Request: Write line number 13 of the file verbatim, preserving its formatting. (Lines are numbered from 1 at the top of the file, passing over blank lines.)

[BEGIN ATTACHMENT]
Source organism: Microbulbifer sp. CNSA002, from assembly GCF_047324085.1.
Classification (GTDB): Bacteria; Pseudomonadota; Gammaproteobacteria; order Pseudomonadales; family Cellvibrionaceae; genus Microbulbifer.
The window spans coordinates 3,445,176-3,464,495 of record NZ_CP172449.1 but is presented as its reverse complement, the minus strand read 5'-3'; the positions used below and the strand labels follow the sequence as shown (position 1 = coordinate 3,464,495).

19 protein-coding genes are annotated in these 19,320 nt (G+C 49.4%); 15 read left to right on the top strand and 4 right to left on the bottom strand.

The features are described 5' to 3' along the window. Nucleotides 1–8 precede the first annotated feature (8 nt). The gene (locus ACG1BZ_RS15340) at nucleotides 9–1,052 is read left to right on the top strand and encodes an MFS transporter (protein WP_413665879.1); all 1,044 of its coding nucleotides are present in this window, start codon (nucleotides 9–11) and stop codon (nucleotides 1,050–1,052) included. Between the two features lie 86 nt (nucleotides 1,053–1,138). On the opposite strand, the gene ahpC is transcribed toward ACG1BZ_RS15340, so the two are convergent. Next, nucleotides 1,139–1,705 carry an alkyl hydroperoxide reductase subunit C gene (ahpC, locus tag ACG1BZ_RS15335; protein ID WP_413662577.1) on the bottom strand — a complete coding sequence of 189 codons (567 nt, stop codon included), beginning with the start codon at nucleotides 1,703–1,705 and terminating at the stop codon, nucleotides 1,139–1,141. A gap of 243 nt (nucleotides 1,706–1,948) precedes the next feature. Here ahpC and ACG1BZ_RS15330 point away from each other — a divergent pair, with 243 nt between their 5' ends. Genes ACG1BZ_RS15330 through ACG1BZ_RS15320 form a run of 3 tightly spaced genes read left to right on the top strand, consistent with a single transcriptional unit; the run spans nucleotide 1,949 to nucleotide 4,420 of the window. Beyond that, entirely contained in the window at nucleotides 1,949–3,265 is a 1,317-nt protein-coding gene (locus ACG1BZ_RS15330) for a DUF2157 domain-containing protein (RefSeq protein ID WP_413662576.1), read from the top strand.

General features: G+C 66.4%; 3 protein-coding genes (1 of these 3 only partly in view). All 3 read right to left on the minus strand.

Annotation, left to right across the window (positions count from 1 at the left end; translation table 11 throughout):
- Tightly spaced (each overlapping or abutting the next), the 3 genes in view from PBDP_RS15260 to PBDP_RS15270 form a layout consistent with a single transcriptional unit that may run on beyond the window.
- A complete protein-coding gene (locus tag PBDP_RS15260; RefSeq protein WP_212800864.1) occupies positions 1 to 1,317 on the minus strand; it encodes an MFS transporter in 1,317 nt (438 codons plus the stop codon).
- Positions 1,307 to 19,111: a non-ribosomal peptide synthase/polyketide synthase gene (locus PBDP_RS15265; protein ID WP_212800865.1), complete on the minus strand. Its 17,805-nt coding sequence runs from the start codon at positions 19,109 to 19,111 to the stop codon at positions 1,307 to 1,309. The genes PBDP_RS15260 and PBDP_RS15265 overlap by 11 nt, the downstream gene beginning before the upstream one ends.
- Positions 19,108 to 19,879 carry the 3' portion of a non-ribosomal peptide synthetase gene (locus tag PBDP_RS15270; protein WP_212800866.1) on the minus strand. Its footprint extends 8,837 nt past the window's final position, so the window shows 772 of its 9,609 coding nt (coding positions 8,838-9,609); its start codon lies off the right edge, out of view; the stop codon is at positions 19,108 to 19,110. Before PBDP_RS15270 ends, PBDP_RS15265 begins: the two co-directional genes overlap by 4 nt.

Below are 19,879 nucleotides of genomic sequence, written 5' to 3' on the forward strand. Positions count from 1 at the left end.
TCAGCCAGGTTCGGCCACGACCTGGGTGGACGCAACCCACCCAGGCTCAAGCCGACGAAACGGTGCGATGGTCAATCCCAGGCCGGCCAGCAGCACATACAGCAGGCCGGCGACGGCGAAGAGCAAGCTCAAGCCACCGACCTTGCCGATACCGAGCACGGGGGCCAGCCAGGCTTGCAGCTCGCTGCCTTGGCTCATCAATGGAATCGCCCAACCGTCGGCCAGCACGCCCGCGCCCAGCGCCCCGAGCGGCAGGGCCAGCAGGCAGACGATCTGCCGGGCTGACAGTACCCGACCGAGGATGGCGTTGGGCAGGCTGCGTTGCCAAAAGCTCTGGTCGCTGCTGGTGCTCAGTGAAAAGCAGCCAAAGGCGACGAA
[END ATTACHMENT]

TCAGCCAGGTTCGGCCACGACCTGGGTGGACGCAACCCACCCAGGCTCAAGCCGACGAAACGGTGCGATGGTCAATCCCAGGCCGGCCAGCAGCACATACAGCAGGCCGGCGACGGCGAAGAGCAAGCTCAAGCCACCGACCTTGCCGATACCGAGCACGGGGGCCAGCCAGGCTTGCAGCTCGCTGCCTTGGCTCATCAATGGAATCGCCCAACCGTCGGCCAGCACGCCCGCGCCCAGCGCCCCGAGCGGCAGGGCCAGCAGGCAGACGATCTGCCGGGCTGACAGTACCCGACCGAGGATGGCGTTGGGCAGGCTGCGTTGCCAAAAGCTCTGGTCGCTGCTGGTGCTCAGTGAAAAGCAGCCAAAGGCGACGAA